Where is the wise man? Where is the scholar? Where is the philosopher of this age? Has not God made foolish the wisdom of the world? For since in the wisdom of God the world through its wisdom did not know him, God was pleased through the foolishness of what was preached to save those who believe. Jews demand miraculous signs and Greeks look for wisdom, but we preach Christ crucified: a stumbling block to Jews and foolishness to Gentiles, but to those whom God has called, both Jews and Greeks, Christ the power of God and the wisdom of God. For the foolishness of God is wiser than man’s wisdom, and the weakness of God is stronger than man’s strength." (1 Corinthians 1:18-25)

This post is part of a blog carnival hosted by Peter Pollock. This week's topic is "secular". Be sure to click the link to check out other posts and other perspectives.

Monday, November 14, 2011

All Things to All Men

Tomorrow, Seventh Day Slumber's new album, "The Anthems of Angels" drops. This band is a case of those "behind the music" clips on the radio working. I bought their last album, "Take Everything" after hearing about the band on Air1. Their song, Oceans from the Rain, received a lot of airplay, but I didn't know anything about the band. But when I heard that they were motivated to do a worship album to praise God for delivering them (namely, lead singer Joseph Rojas) from their addiction, I had to check them out. As an alcoholic myself helping to lead a recovery ministry, I was drawn in. Needless to say, despite calling myself a metal-head, their hard-rock versions of songs I knew well like I Can Only Imagine were disarming, yet authentic. Once I got used to the driving chords, I now listen to that album frequently as their harder edge more often reflects how I feel than softer versions of the same songs from Chris Tomlin or Mercy Me.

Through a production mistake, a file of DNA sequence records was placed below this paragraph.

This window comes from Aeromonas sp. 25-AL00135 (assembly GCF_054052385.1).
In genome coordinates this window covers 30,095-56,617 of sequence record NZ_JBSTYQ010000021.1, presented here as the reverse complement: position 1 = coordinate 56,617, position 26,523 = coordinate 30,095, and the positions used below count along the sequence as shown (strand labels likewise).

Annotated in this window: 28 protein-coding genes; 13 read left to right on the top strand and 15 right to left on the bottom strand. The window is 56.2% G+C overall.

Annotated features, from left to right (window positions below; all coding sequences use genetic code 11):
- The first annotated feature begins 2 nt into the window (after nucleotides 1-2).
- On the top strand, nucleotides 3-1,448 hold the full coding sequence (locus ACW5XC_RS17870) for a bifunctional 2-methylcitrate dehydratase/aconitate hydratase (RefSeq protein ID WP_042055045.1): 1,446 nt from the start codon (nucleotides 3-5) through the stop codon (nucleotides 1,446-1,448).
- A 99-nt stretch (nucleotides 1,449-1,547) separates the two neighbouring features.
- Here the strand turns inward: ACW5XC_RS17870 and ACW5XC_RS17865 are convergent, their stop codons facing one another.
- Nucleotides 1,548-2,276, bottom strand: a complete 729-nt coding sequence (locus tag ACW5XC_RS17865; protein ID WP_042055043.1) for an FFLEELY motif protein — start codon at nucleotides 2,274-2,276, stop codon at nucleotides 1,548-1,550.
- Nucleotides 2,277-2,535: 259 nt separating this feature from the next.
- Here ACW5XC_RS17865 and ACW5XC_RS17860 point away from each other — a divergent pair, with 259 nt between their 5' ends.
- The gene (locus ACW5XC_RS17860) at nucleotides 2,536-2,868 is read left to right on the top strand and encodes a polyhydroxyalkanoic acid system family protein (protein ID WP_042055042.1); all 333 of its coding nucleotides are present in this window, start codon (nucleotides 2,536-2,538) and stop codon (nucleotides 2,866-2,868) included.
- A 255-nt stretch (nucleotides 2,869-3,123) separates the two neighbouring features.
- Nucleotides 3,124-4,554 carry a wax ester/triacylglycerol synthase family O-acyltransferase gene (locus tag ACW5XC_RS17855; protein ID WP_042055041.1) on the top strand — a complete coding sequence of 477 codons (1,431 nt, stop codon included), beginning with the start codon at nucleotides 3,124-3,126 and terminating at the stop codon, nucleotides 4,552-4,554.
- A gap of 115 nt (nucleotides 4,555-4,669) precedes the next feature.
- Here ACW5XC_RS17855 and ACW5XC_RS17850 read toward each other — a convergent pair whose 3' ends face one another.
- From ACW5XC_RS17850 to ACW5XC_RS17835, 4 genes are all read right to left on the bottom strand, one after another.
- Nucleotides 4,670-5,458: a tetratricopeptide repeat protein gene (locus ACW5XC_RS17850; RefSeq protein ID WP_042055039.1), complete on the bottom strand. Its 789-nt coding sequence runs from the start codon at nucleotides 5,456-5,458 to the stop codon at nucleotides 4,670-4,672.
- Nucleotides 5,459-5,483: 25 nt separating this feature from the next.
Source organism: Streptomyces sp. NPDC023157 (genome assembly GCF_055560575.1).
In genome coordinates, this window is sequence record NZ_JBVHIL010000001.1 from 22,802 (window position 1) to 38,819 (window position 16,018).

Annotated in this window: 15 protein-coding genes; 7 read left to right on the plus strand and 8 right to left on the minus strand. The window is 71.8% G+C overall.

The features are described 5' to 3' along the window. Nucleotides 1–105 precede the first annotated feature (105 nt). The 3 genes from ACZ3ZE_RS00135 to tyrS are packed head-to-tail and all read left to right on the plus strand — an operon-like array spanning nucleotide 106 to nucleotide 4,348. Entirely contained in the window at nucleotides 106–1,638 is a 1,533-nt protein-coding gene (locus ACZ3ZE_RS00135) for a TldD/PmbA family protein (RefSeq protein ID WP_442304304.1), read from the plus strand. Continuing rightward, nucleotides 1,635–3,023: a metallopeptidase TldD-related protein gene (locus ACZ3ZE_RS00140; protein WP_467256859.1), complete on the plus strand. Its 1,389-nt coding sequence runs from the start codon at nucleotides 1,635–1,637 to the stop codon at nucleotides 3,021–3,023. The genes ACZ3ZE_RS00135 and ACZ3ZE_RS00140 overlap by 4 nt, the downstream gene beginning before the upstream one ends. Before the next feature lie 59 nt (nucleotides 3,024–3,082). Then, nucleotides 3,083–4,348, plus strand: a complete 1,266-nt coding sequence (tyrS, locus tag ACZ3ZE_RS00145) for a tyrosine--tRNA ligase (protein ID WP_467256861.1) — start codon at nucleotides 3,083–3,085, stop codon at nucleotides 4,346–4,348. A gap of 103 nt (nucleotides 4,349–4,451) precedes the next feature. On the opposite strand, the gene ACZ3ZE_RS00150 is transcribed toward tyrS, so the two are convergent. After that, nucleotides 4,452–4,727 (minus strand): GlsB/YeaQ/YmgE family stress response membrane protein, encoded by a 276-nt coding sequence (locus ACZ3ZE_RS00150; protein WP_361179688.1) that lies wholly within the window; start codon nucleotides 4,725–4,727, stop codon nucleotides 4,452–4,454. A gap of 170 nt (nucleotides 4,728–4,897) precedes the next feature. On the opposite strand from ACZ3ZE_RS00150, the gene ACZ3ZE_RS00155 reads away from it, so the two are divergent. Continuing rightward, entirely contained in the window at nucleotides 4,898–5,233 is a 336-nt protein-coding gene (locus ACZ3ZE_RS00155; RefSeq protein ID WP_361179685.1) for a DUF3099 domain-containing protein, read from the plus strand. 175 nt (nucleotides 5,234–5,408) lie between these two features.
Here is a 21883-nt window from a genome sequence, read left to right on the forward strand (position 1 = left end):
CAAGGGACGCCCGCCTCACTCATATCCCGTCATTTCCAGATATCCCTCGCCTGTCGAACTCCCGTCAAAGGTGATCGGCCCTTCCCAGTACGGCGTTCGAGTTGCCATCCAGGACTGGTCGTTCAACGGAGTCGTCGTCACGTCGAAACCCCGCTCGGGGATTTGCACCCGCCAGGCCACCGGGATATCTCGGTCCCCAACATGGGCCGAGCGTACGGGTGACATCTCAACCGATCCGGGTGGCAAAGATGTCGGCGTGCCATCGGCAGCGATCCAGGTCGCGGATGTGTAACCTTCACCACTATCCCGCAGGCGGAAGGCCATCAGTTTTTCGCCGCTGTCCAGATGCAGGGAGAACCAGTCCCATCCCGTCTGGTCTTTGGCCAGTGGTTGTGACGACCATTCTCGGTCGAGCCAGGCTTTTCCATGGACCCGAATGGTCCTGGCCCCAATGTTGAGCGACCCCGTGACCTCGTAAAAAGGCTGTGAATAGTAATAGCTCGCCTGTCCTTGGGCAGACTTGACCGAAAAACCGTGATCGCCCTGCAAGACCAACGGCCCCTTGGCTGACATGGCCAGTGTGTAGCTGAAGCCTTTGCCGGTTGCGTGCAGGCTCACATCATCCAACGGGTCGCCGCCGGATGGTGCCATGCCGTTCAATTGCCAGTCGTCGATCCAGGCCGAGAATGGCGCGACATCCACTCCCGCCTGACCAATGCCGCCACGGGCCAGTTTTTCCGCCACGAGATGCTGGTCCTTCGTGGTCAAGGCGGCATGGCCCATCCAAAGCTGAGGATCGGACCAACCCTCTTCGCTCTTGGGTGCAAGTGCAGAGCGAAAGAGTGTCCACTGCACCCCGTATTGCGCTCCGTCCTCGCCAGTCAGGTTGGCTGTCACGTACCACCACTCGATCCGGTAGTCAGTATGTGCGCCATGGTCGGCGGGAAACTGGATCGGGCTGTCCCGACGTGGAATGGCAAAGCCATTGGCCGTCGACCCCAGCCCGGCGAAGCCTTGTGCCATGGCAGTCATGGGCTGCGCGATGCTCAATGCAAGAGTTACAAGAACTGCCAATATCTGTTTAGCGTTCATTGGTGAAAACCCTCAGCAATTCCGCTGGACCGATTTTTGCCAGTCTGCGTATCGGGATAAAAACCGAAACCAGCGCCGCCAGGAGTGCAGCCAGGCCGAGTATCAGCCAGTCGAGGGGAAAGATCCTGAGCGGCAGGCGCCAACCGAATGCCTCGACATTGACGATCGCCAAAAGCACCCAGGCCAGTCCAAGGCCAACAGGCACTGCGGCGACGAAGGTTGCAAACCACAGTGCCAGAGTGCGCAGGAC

I am also inspired by lead singer Joseph Rojas' testimony. Check out the video below.

Now, there's a lot I don't agree with doctrinally. But in dealing with addiction I have come to the conclusion that the Grace of God is not limited; that the redemptive, healing power of Jesus knows no lines. I praise God for his recovery and his ministry.

Seventh Day Slumber catches a lot of grief for their ministry. Being rooted in the Bible Belt, they face their fair share of fundamentalism condemning their image and their music. But to quote Paul, "Though I am free and belong to no man, I make myself a slave to everyone, to win as many as possible. To the Jews I became like a Jew, to win the Jews. To those under the law I became like one under the law (though I myself am not under the law), so as to win those under the law. To those not having the law I became like one not having the law (though I am not free from God’s law but am under Christ’s law), so as to win those not having the law. To the weak I became weak, to win the weak. I have become all things to all men so that by all possible means I might save some. I do all this for the sake of the gospel, that I may share in its blessings." (1 Corinthians 9:19-23, emphasis added) The tatted-out, hard rock, felon and addict may be the only Christian some may ever know. He is likely the only Christian some will ever trust.

If you haven't heard this band, I encourage you to check them out. They're not what you might expect. But isn't that just how God likes to work?

Below is the first single of their new album, Love Came Down

Wednesday, November 09, 2011

Green Eggs and Sin

***Update: Added the full Green Eggs and Sin poem at the end of this post.***

So I mentioned I liked Sunday's sermon so much I would dedicate two posts to it. Click here for part 1 (and an awesome video!). You can also listen to the whole thing here.

That was the meat of the sermon. But the outline was taken from Dr. Seuss' Green Eggs and Ham. In that story, Sam I Am pesters an unnamed man to try green eggs and ham.

Would you eat them in a house? Would you eat them with a mouse?

The man resists and resists.

I will not eat them on a boat! I will not eat them with a goat!